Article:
The Rutherford New Jersey Public Library will be hosting a virtual Zoom meeting, February 4th at 7 PM EST. The meeting will include a reading from Forget Russia and a talk about events that inspired the writing of the novel.
Q. When did you start writing the novel?
A. It’s amazing that I started writing the manuscript over thirty years ago. At that point, it took the form of a 120-page memoir about my experiences in the Soviet Union as a Russian language student. I worked on it for five years, but felt like I just couldn’t find the structure for the story I wanted to tell. I put it aside for many years and started working on the manuscript again about fifteen years ago.
Q. Why did you decide to use the novel form?
A. I’ve always felt Emily Dickinson’s words, “Tell the truth but tell it slant,” is the best writing advice I have ever received. By writing fiction, I felt I had more freedom to get at the truth of what I hoped to express. By telling the story of three generations of Russian Jews, the novel form clearly worked best for me to get at these intersecting stories.
Q. What kind of research did you do for it?
A. I did a tremendous amount of research for the novel over a number of years. I read accounts of Americans, some of them originally Russian Jews, who went to the Soviet Union in the 1930’s. They were heartbreaking accounts of Americans who couldn’t leave the Soviet Union once the purges reached a peak in 1936. Many were imprisoned. I had the opportunity to interview a few Americans who went to the Soviet Union in the 1930’s and managed to return to this country. I researched the 1930’s and the living conditions in Leningrad. I also read a tremendous amount about the Ukraine during the Civil War following the Russian Revolution. It was a very unstable place then, and when the White army finally lost control of the Ukraine, as they retreated, they entered the shtetls and murdered many Jews in widescale pogroms.
Q. What made you return to your manuscript after putting it aside?
A. The story was always tugging at me. I could never really abandon it. Then about fifteen years ago, I had the incredible experience of spending some time with our beloved Nobel laureate, Toni Morrison, when she was the commencement speaker at Ramapo College, where I teach. Because I published a full-length study of Toni Morrison and Virginia Woolf, I was asked by the college to serve Toni Morrison tea and muffins before her talk. It was an amazing experience. Out of a sense of appreciation, I gave her a copy of my book of creative nonfiction, Letters to Virginia Woolf. Then a couple of months later, I was at a conference concerned with Morrison’s novels, and she was there as well. I went up to her and just said it was Lisa from Ramapo, and I was so happy to see her again. Out of the blue, she told me she had read my Letters to Virginia Woolf book and found it very interesting. She told me, It’s really good. Somehow that encouragement from her went so deep inside of me, and I decided I was going to go back to my Russia book and finish it.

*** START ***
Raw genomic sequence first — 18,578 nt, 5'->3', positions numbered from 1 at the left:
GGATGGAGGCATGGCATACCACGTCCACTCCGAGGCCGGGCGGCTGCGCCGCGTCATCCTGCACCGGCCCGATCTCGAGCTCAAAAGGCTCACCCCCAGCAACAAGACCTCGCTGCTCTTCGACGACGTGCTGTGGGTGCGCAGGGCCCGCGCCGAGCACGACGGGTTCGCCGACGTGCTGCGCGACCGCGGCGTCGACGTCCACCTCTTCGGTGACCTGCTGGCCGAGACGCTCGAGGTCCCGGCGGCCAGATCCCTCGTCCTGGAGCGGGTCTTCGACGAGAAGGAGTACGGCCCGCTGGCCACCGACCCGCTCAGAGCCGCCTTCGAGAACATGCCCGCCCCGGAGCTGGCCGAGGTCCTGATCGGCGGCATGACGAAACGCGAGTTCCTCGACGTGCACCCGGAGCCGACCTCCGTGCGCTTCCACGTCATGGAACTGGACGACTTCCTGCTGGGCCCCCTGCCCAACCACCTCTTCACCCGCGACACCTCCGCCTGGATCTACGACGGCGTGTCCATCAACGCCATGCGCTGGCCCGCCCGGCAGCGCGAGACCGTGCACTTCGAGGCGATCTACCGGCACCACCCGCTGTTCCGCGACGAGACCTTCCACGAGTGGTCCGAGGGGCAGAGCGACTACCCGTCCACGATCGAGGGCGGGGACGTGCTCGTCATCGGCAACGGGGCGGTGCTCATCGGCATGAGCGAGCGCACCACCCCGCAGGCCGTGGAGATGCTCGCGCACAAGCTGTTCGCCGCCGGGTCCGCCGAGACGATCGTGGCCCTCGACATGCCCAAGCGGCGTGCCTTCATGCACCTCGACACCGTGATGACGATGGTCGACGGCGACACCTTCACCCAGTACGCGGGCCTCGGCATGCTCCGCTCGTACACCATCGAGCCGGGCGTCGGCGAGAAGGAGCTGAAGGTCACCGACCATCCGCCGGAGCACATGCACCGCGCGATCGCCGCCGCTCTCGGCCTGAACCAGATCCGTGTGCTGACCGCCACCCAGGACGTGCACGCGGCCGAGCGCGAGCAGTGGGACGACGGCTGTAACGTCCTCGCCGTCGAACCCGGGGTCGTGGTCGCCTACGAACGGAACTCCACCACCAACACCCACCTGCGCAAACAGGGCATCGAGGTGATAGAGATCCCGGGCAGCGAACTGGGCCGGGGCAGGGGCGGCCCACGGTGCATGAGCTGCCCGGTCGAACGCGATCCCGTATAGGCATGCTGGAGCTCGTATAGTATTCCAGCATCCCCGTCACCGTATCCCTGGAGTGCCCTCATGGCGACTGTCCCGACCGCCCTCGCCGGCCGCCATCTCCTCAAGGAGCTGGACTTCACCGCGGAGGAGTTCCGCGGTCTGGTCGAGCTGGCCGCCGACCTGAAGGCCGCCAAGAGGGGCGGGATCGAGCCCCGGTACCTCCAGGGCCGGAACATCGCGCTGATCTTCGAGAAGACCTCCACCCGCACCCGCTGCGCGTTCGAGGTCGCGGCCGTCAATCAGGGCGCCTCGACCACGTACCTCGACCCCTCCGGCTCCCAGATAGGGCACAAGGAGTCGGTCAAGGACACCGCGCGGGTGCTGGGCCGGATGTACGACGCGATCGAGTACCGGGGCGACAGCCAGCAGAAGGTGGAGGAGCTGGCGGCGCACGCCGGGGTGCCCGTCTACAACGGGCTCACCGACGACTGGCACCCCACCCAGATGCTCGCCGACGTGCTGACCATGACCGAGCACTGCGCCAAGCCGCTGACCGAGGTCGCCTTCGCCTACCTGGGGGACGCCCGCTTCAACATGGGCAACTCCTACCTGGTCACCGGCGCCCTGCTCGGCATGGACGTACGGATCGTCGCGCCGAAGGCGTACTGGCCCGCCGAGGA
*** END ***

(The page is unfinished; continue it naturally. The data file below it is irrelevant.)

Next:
Q. Since your own grandmother was named Sarah, and you went to Moscow in 1980, how much of the novel is true?
A. The novel is a work of fiction. While it is based on my own family history, I had to use my imagination to create these characters and their lives. For instance, while I knew my great-grandmother was murdered and raped in a pogrom, in order to write about Zlata’s experience, I had to recreate it through my imagination. The same is true with the sections about Moscow in 1980. The fictional world has its own truths, and to get at the truth of what I wanted to express, I found I needed to fictionalize my actual lived experiences.
Q. What kind of truths are you trying to get at?
A. This is a very difficult question to answer. I wanted to understand how an initial act of violence could affect the subsequent generations of women. I wanted to understand what this obsession with Russia was about. Everyone in the novel wants to forget Russia, but ultimately, they cannot. By spending so many years writing the novel, in a sense, I too could not forget Russia even though I desperately wanted to come to some kind of conclusion with this manuscript. I wanted to understand how the experiences of three generations in a family can intersect, and ultimately the novel is a type of elegy for my own ancestors. It’s a type of love song to some of the incredible people I met when I was a student in Moscow. I wanted in some way to recreate the truth of that experience since my four months there influenced the course of my life.